25 March 2015
Reviewed by Katy Nettleton
Train, supported by Natasha North and Magic Numbers at Birmingham Barclaycard Arena.
The Grammy Award-winning band will start proceedings at The O2 arena in London on 25 March 2015. They will continue their Bulletproof Picasso tour with shows throughout March at Birmingham’s NIA, Manchester Arena and Edinburgh’s Usher Hall.
The San Francisco band Train released Bulletproof Picasso, their seventh studio album, earlier this year that was produced by Butch Walker and includes the lead single Angel In Blue Jeans. The album follows 2012’s California 37.
Train will be supported by the British band The Magic Numbers during their UK dates, who released their fourth album Alias earlier this year.
Over the years, Train have sold over ten million albums worldwide and hits include Hey Soul Sister, Meet Virginia, Calling All Angels and Drive By.
Getting to Birmingham Barclaycard Arena is quite straightforward: once on the city centre ring road for Birmingham follow signs for the NIA and Sealife Centre. The signs are on each traffic lights, roundabout and roads: so chances of getting lost for long are minimal (as we experienced!). Once at the arena there is ample parking (although the North car park has a very low roof, therefore if you have a roof box on your car, I would advise going to the other car parks or else you are constantly worrying about hitting one of the lower parts in this maze of a car park! Parking is £6.50 for all event traffic and you are able to pay by card, cash or over the phone: which reduces the queue length at the ticket machines. From the car park there is plenty of signage to the arena. Although, anyone going to the arena soon, please bear in mind there a road closures near the venue after 10pm, which means a longer route to get back to the motorways or major A roads out of the City.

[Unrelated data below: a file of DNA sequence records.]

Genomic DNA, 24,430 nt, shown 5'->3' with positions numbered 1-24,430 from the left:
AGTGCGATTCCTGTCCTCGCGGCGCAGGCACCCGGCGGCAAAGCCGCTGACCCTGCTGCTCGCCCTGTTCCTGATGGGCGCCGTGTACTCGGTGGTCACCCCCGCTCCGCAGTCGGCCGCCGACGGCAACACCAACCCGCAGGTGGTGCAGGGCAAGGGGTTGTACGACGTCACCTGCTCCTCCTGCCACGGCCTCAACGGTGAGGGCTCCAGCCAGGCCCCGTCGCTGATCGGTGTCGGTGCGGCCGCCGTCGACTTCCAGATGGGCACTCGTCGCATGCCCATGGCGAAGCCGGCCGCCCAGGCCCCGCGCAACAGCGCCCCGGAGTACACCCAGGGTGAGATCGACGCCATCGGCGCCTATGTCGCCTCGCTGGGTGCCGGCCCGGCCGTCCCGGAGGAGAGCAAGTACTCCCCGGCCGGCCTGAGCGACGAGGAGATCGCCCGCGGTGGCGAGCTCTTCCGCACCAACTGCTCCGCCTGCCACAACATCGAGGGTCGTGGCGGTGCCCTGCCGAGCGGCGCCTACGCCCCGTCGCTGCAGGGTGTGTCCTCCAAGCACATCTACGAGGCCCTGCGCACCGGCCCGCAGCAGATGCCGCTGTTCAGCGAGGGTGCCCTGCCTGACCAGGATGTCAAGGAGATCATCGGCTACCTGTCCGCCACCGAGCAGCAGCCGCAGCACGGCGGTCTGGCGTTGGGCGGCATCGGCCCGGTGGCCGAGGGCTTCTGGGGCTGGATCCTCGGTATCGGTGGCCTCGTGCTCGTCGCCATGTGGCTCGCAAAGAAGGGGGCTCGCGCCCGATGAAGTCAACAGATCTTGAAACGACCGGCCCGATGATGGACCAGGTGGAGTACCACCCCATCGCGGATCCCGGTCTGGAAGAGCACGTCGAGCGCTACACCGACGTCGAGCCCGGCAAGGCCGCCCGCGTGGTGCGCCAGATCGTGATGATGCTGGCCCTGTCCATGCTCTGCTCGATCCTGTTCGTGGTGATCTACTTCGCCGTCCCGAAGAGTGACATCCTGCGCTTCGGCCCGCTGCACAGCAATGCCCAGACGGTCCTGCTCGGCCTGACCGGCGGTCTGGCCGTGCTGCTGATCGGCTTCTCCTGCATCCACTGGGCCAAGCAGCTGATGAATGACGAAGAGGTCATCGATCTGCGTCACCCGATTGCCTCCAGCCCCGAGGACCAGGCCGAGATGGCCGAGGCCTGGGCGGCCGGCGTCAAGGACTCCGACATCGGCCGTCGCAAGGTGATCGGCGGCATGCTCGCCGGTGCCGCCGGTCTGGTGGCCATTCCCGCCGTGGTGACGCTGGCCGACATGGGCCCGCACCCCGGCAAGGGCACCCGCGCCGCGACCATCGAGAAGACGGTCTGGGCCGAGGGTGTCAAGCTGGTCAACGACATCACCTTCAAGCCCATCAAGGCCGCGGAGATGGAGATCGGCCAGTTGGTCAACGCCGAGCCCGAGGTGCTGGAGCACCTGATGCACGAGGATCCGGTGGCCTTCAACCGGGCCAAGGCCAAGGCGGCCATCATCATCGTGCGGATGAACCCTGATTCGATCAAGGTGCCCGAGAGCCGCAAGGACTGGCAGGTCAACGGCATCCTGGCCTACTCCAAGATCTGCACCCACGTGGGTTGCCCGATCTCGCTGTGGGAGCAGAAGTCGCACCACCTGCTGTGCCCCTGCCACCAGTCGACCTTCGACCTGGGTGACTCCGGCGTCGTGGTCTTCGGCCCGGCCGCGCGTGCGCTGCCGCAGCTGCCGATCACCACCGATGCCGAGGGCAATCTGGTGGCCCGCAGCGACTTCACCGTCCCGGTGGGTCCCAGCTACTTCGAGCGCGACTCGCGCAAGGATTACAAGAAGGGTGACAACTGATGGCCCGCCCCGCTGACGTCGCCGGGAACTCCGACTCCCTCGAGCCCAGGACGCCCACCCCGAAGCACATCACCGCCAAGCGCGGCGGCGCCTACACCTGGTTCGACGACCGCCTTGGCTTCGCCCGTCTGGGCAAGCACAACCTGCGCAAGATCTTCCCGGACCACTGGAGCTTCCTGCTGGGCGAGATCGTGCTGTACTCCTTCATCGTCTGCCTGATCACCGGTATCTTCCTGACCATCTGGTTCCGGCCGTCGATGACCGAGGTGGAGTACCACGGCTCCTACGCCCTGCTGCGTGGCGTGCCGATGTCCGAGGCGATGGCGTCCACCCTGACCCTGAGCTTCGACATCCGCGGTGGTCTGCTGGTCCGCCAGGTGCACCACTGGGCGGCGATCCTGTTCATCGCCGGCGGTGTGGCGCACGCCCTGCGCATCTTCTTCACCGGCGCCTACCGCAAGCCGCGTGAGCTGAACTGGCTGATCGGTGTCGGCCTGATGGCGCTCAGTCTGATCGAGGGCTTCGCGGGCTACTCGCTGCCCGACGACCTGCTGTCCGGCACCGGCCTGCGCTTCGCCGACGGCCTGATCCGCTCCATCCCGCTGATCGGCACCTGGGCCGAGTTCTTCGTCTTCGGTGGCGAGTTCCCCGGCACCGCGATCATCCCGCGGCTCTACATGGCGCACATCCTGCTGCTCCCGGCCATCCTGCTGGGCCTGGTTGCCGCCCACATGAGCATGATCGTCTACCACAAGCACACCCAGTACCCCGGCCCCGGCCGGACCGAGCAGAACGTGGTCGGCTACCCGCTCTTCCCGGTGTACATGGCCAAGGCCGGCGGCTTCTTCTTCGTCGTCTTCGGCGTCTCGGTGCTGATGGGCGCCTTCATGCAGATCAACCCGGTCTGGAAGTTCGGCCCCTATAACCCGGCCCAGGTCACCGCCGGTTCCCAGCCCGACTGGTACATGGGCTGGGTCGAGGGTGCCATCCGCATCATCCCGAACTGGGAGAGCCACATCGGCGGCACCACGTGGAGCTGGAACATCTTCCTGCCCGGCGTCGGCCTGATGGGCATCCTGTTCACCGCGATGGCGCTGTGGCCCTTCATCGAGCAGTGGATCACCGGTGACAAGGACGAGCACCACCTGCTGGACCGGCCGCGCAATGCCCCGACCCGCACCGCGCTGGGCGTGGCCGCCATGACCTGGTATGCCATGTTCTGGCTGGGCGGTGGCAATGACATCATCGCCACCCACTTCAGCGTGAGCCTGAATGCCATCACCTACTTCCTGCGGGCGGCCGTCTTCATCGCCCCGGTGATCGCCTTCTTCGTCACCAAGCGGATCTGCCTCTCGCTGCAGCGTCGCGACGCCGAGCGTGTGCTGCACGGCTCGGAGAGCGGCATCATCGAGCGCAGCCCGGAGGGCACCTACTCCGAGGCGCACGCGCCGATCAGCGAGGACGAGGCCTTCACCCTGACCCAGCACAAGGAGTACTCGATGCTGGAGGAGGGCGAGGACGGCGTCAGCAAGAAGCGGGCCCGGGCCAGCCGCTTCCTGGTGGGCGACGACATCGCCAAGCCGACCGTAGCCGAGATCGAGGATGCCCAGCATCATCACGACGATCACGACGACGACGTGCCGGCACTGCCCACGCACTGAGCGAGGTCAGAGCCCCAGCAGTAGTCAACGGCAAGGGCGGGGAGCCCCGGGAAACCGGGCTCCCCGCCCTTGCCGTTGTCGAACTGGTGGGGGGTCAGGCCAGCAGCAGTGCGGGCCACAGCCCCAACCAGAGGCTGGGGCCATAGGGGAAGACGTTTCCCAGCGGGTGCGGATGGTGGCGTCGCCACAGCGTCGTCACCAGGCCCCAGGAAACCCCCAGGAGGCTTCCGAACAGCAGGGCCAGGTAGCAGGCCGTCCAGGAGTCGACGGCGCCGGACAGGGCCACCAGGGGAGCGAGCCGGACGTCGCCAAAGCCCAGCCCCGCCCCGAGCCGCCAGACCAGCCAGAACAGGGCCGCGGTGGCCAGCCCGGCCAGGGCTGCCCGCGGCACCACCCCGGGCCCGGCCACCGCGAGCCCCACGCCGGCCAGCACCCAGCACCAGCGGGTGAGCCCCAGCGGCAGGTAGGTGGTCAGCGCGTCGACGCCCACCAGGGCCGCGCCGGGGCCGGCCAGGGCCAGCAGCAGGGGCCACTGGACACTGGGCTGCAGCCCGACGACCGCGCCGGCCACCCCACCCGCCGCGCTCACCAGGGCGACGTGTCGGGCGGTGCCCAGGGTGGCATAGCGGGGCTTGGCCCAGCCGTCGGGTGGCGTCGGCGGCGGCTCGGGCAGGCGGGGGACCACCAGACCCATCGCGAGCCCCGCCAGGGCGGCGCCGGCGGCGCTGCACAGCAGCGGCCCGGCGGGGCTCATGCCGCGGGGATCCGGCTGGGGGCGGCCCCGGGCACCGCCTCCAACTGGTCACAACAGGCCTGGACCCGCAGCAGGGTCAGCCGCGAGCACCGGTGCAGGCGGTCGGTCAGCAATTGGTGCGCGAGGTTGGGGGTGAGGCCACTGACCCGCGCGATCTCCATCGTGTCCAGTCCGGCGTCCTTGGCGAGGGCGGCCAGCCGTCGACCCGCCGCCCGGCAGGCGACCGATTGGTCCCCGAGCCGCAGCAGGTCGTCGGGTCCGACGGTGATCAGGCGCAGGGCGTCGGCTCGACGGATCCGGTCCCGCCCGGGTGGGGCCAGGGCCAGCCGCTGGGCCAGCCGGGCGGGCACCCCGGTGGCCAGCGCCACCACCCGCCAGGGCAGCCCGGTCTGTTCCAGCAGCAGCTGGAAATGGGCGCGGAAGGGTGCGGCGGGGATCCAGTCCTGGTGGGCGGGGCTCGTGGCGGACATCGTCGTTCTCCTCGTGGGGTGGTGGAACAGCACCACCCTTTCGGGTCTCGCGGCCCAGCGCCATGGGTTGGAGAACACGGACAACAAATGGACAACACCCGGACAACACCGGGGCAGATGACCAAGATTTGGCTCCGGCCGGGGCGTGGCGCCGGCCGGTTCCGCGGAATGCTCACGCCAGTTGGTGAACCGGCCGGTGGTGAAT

Once at the venue there was limited queue’s as each set of doors were open and allowing people to enter (those with tickets) at the nearest entrance to their block: which again made it easy to find out where you were standing/seating and also on a cold spring night it was a light relief we didn’t need to stand outside any longer than necessary!
When we stepped inside the venue is impressive with regards to cleanliness, good signage and availability of refreshments. The prices were not extravagant with soft drinks at £2 each and chips from the Fish and Chip Shop at £3 (which I would recommend!) for the refreshments and the merchandise stands too were not too expensive with postcards/programmes from £5 and t-shirts from £13.